Earlier this month, the pro-abortion website, Salon.com, published an op-ed titled When Guys Find Out I’m a Virgin. The author, Ellen Burkhardt, is a 26-years old Christian conservative from Minnesota.
First, I must say, when I read the article I was surprised Salon published it. They are known for publishing articles like, So What If Abortion Ends Life, which argues the babies who die through abortion are lives worth sacrificing. And recent pieces like, I’m Having an Abortion this Weekend, where the Assistant Editor brags that she’s having an abortion.
However, this article was very refreshing, life-affirming even. The author writes: “I believe wholeheartedly that sex and love should coexist. In fact, I believe they need to coexist; that without love, sex is just a Band-Aid fix for something that should be addressed with words rather than walks of shame. What’s more, I’m an obnoxiously picky person who avoids letting go of control, being vulnerable and making mistakes at all costs — a by-the-book Type-A perfectionist.”
Burkhardt shares that she is a virgin and explains why she’s decided to wait until marriage to have sex. She also describes how men respond when they find out she’s a virgin. “I’m a 26-year-old woman with a college degree, a good job, an adorable duplex and no debt. I have a solid group of friends, a supportive family and a clear awareness of who I am and who I want to be. By most accounts, I am a successful human being. Yet the moment I have to tell the guy I’m dating that sex is not an option, I become a squirmy, awkward, fidgety girl who can’t make eye contact or put together a complete sentence. Think junior high dance, only without a bathroom to hide in.”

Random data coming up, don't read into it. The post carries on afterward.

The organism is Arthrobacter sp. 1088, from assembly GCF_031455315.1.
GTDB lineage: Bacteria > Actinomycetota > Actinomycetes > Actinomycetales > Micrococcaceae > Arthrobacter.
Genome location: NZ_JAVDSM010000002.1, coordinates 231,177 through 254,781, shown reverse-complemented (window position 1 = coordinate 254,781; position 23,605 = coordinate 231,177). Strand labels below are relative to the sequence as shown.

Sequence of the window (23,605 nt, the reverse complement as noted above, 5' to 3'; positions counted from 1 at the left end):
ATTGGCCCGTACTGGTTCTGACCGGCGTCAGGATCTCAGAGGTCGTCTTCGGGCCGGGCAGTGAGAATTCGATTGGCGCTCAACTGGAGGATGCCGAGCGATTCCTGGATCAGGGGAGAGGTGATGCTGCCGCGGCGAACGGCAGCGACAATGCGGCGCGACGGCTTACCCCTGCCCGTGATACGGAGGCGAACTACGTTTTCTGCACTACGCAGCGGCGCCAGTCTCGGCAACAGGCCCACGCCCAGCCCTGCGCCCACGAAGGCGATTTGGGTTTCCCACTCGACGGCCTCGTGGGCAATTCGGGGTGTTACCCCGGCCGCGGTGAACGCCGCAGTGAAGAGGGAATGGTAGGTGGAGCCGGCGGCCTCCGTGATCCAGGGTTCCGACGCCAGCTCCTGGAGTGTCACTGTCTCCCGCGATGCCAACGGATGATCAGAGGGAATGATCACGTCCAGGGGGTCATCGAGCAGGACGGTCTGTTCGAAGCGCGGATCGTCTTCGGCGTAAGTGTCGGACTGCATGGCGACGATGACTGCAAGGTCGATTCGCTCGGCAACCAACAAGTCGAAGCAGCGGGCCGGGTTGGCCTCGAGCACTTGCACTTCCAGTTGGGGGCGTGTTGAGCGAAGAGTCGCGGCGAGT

In a world that seems utterly obsessed with sex, “reproductive freedom,” and abortion it’s great that Salon is promoting the idea that her choice to wait until marriage to have sex is a good one. It’s about time the pro-abortion movement accepts choices that don’t cater to those who believe in abortion-on-demand. But it’s also a tragedy that our society views being a virgin as abnormal. It shouldn’t be this way. Burkhardt’s decision to choose abstinence prevents a host of difficult scenarios.
For example, abstinence is the only 100% effective way to prevent STD’s and unplanned pregnancy. And abstinence promotes a culture of life because it prevents unplanned pregnancy, which ultimately prevents abortions. As LifeNews previously reported, only 6.2 percent of girls that delay sexual intercourse until they are 20 years of age or older will have an abortion in their lifetimes. Contrastingly, 37.9 percent of women who are sexually active at age 14 will have one or more abortions in their lifetimes. Additionally, abstinence protects women and men from a world that loves scandals, promiscuity, and “quickies.”
As Focus on the Family shares on their website, “Multiple studies have shown that individuals who remain abstinent before marriage have a better chance of remaining faithful in their marriage. When spouses are faithful within marriage, it allows the couple, and specifically the male, to build, save, protect, plan and prosper. So abstinence before marriage and faithfulness within marriage have historically protected the individual and society.”
Unfortunately, according to the liberal media, if you’re abstinent there must be something wrong with you and you’re either pro-abortion or you’re a crazy Christian who wants to take everyone’s rights away. Thankfully, there are plenty of women out there who don’t take sex advice from Cosmopolitan Magazine and have no regrets about saving sex until marriage. These women are brave; and just like Burkhardt they don’t care about social norms or being abnormal because their virginity and their bodies are too precious to fool around with.
Burkhardt concludes, “I’ve come to realize that of all the experiences and opportunities offered in life, to love someone is the most precious. A long time ago I was taught — and chose to believe — that love and sex are intertwined in such a way that to separate them would be to lessen their value. When it comes to my decision to stay a virgin until marriage — to hold out for that one-time-only chance to fully connect with and know and love another person — I want to make sure it’s the right man.”